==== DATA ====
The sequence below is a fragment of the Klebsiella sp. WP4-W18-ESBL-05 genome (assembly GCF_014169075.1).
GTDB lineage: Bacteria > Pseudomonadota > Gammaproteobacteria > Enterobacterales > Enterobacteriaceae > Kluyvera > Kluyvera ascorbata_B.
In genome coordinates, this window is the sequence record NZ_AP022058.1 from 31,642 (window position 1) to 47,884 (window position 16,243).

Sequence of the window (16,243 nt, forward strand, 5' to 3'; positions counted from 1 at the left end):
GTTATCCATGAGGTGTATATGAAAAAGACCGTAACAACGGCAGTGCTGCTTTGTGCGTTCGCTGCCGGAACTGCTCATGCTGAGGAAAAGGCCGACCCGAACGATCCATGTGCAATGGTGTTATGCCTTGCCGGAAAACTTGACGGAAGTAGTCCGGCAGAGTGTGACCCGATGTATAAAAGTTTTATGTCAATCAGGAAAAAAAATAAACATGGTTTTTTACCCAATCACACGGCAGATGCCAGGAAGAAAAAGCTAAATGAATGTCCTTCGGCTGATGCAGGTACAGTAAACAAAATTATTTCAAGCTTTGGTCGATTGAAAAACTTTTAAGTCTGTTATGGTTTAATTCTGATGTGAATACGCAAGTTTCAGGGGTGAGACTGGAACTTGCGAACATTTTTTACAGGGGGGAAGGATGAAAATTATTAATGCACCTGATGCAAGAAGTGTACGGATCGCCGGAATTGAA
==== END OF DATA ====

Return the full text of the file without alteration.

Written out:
The sequence below is a fragment of the Klebsiella sp. WP4-W18-ESBL-05 genome (assembly GCF_014169075.1).
GTDB lineage: Bacteria > Pseudomonadota > Gammaproteobacteria > Enterobacterales > Enterobacteriaceae > Kluyvera > Kluyvera ascorbata_B.
In genome coordinates, this window is the sequence record NZ_AP022058.1 from 31,642 (window position 1) to 47,884 (window position 16,243).

Sequence of the window (16,243 nt, forward strand, 5' to 3'; positions counted from 1 at the left end):
GTTATCCATGAGGTGTATATGAAAAAGACCGTAACAACGGCAGTGCTGCTTTGTGCGTTCGCTGCCGGAACTGCTCATGCTGAGGAAAAGGCCGACCCGAACGATCCATGTGCAATGGTGTTATGCCTTGCCGGAAAACTTGACGGAAGTAGTCCGGCAGAGTGTGACCCGATGTATAAAAGTTTTATGTCAATCAGGAAAAAAAATAAACATGGTTTTTTACCCAATCACACGGCAGATGCCAGGAAGAAAAAGCTAAATGAATGTCCTTCGGCTGATGCAGGTACAGTAAACAAAATTATTTCAAGCTTTGGTCGATTGAAAAACTTTTAAGTCTGTTATGGTTTAATTCTGATGTGAATACGCAAGTTTCAGGGGTGAGACTGGAACTTGCGAACATTTTTTACAGGGGGGAAGGATGAAAATTATTAATGCACCTGATGCAAGAAGTGTACGGATCGCCGGAATTGAA